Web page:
Steve Kurtz
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Bailing out morons

March 24th, 2009

I’ve been having some trouble wrapping my head around this Bailout idea. Hundreds of billions of dollars are being given primarily to the folks who got us into this mess in the first place. Everyone who seems to know enough about the problem believes the bailout is needed, even if it’s not going to be implemented perfectly. I’m not convinced. Perhaps it’s because I don’t know enough, don’t have a background in Economics, and/or have trouble balancing my checkbook. Still, something about giving money to people who have a proven bad track record just doesn’t ring true.

Today I had the good fortune to hear Joel Naroff, a nationally recognized and acclaimed Economist, speak at a luncheon. Part of Mr. Naroff’s comments echoed those we’ve heard and read, indicating how the economy revolves around credit and the financial system bailout is needed. Why? Because the economy may not be able to tolerate the failure of giants like AIG. But he said it in a way that hit home (I’m paraphrasing here, but not much) – “Sometimes you have no choice but to give money to morons”. Thank You!

Sure, anyone can be a Monday morning quarterback. But Mr. Naroff went on to raise an important question: “If the failure of one company cannot be tolerated by the economy, should it be allowed to exist?” Bravo! Though easier said than done, this thinking could set the tone for preventing bailouts in the future. Perhaps the division of ultra-large corporations into smaller independent units would limit collateral damage should one fail. And he’s not the only one that thinks this way. Similar sentiments are popping up in a number of online journals.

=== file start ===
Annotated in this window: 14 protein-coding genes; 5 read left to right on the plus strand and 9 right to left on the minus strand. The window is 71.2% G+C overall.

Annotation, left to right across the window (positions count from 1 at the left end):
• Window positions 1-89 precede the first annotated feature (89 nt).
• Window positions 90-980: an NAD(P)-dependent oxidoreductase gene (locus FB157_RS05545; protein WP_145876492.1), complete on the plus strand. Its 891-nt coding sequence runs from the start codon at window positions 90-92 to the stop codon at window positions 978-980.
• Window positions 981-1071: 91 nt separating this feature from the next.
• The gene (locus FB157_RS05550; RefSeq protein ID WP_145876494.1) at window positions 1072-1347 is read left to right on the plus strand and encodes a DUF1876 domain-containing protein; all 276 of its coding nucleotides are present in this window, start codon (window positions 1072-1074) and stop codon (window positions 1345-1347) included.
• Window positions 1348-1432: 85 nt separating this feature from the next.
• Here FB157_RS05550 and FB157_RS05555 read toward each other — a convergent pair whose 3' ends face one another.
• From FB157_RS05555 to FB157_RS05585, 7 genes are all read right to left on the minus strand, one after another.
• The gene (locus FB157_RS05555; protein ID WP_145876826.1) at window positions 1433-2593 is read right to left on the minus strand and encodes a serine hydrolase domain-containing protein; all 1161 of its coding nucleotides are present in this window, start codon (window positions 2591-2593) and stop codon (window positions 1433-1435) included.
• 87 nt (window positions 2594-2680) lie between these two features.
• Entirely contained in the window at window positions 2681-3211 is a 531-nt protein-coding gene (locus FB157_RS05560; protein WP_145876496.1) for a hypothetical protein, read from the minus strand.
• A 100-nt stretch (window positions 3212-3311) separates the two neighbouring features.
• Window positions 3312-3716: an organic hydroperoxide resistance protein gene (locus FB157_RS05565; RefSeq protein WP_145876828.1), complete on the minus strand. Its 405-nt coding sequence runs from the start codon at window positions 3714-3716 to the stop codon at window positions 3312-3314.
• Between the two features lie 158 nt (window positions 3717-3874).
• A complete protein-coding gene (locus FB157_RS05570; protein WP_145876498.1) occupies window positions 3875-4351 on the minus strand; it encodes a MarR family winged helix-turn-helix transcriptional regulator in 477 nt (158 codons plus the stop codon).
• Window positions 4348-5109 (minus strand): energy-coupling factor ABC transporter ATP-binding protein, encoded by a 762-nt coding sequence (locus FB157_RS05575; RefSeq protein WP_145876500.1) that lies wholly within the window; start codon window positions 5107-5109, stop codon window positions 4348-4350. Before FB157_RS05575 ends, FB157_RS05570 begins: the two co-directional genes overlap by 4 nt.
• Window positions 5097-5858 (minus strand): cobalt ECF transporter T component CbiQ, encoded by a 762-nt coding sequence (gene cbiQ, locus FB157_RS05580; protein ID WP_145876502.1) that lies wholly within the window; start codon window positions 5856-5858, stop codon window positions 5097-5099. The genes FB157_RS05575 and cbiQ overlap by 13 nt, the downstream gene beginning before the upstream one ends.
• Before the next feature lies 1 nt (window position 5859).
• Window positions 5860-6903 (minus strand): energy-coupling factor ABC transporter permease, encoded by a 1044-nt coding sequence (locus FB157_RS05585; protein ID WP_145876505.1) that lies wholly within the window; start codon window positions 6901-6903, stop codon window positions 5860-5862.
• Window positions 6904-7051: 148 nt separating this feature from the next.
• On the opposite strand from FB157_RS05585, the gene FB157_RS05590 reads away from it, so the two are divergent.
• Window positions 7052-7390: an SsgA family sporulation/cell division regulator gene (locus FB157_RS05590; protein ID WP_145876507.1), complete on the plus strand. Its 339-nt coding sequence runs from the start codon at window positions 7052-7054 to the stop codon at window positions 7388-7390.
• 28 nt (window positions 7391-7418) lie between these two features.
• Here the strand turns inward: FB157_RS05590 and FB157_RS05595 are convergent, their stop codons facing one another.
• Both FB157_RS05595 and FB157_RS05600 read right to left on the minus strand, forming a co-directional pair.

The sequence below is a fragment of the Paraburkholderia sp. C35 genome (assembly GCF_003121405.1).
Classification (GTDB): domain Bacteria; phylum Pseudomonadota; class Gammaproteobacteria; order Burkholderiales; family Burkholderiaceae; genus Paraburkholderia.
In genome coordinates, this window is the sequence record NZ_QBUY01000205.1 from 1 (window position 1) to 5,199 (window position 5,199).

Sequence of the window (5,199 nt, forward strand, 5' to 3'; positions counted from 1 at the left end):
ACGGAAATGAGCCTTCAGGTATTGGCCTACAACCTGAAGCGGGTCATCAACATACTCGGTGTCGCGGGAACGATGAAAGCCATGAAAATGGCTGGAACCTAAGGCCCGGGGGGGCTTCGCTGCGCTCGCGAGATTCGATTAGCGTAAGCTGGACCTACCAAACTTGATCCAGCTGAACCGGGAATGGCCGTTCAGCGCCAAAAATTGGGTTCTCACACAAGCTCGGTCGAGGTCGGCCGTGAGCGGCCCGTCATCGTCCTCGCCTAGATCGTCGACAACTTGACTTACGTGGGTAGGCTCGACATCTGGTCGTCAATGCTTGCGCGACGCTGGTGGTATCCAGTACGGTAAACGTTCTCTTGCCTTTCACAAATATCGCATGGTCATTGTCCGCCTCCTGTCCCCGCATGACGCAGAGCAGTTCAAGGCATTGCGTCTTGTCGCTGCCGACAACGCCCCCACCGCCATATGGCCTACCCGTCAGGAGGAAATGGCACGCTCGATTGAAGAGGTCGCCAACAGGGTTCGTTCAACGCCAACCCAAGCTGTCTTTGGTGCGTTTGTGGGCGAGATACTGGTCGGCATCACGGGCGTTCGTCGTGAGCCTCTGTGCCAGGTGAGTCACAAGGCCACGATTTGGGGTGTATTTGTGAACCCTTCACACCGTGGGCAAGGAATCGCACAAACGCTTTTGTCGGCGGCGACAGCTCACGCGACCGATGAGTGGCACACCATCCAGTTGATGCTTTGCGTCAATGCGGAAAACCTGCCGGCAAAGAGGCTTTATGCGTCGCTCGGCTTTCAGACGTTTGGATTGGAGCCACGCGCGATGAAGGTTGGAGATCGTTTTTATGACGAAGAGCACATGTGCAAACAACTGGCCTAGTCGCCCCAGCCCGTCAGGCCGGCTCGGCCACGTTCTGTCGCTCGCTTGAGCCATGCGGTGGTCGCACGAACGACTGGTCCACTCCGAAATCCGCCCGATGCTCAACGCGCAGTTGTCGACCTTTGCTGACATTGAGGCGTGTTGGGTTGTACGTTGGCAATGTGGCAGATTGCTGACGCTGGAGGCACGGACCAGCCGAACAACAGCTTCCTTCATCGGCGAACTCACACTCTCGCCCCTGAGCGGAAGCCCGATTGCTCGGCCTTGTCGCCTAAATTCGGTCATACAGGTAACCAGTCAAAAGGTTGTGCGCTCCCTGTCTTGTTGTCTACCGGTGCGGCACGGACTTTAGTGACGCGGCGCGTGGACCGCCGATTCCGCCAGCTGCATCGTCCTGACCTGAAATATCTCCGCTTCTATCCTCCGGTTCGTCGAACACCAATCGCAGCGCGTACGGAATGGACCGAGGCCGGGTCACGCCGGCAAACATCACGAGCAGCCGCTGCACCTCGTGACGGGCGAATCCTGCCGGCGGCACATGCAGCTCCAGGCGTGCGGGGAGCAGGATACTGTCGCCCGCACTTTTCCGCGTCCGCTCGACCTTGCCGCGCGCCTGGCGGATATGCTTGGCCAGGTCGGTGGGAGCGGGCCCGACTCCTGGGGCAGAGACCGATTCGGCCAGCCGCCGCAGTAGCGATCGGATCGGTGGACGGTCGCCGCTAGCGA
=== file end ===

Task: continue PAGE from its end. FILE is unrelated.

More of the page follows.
In the mean time, what’s to say AIG and others will actually survive even after the infusion of so much money? And if they fail after all (which IS possible), where will we be? Wouldn’t we have simply been better off not to bail them out in the first place?

Let’s say we don’t bail them out. We let them go under. How do we keep their failure from wrecking the rest of the economy? Here’s an idea. How about if we give the money to institutions with a good track record, with the instruction that they should take over any failed institution’s operations? Wouldn’t people with a good track record do a better job infusing the bailout money then people with a bad track record? Wouldn’t that also be praise for those who have been good for our economy, and punishment those who have not. Granted, I don’t know how to do that, but there are some really bright people out there that probably could. OK, that opens the floor to you pundits out there … have at it.

As folks who understand Economics far better than I struggle with bringing the Economy back in line, I wish them luck. I can only hope we learn some important lessons from this fiasco and try not to let history repeat itself. Our children deserve no less.

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